COLUMBUS Not willing to wait for the new governor to weigh in with his plan, a coalition of education groups today launched a campaign for a constitutional amendment that they say will shift more of the cost of education from local property taxpayers to the state.
The plan, however, does not mandate property tax rollbacks and does not suggest where the state would find the extra money it will need to send to schools.
The proposal also takes the decision on what the price tag of a public education is in Ohio away from lawmakers and hands it to the State Board of Education.
When the people of the state of Ohio approve this initiative in November of this year, not only will they be guaranteeing a high level of education for every student in Ohio, they will be authorizing the General Assembly yes, directing the General Assembly to provide the investment, said Jim Betts, spokesman for the Campaign for Ohio s Future.
Critics immediately characterized the proposal as a hidden tax increase masquerading as a local property tax cut.
The proposal does an end-run around Gov. Ted Strickland s pledge to name a panel to fashion a solution to Ohio s school-funding problems, a solution that may or may not result in a ballot issue.
The Democratic governor, in office less than two weeks, is Ohio s first governor to agree with the Ohio Supreme Court s rulings that the dependence on local property taxes to fund schools unconstitutionally places students in poorer rural and urban districts at a competitive disadvantage with their wealthier suburban counterparts.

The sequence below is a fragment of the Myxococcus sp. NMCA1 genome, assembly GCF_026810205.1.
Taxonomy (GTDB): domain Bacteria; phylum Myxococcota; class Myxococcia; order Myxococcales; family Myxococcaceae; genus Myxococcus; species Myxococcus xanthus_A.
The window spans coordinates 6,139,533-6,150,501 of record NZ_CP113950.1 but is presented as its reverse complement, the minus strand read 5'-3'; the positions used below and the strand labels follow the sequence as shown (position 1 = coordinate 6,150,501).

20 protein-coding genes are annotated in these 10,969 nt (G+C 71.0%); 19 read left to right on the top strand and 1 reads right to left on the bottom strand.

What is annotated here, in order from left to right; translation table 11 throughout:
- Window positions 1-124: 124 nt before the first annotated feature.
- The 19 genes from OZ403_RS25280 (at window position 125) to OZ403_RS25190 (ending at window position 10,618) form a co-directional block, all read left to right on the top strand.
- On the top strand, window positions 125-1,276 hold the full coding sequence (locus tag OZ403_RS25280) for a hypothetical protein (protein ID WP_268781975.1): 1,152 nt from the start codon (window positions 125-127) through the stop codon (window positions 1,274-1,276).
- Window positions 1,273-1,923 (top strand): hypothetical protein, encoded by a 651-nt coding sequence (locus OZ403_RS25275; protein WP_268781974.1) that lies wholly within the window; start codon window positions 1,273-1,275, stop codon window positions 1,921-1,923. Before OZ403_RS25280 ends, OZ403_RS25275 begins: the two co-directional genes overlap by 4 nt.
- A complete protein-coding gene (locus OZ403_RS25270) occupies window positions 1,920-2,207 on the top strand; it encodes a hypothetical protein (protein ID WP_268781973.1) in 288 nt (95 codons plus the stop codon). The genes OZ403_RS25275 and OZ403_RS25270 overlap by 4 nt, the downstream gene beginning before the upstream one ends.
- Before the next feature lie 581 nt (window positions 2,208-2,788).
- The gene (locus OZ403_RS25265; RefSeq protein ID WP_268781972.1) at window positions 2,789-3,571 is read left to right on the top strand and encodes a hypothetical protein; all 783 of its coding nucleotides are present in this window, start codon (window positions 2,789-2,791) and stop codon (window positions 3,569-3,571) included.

A coalition of teacher unions, school boards, school administrators, and parents submitted proposed petition language today to Attorney General Marc Dann. Once the group receives approval that the language accurately reflects the proposed constitutional amendment, it will launch a drive to gather 402,276 signatures of registered voters, 10 percent of the number who voted in the 2006 gubernatorial election, to put the issue on the Nov. 6 ballot.
The proposal generally calls on the State Board of Education, a panel of elected and governor-appointed members, to determine what qualifies as a quality education and then set the price tag for supplying that education. Currently, the state is spending $5,403 per student this year.
The measure does not require a local school property tax cut, but supporters say it would reduce the need for future tax levies to fund schools.
Under the proposal, the state would be responsible for making up the difference between what a district s first 20 mills of taxes generates and the per-pupil price tag set by the state board of education. The measure does not require schools to reduce their overall millage to 20 mills, nor does it prevent districts seeking voter approval of additional millage.
"The problem with Ohio schools is not money. It s what s being done with the money, said David Hansen, president of the Buckeye Institute for Public Policy Solutions, a conservative Columbus think-tank which is opposed to such a constitutional amendment if it reaches the November ballot.
The Cleveland, Cincinnati, and Columbus schools are in the top 10 nationally just for teacher pay, not counting benefits, yet all three school districts are performing miserably, he said.
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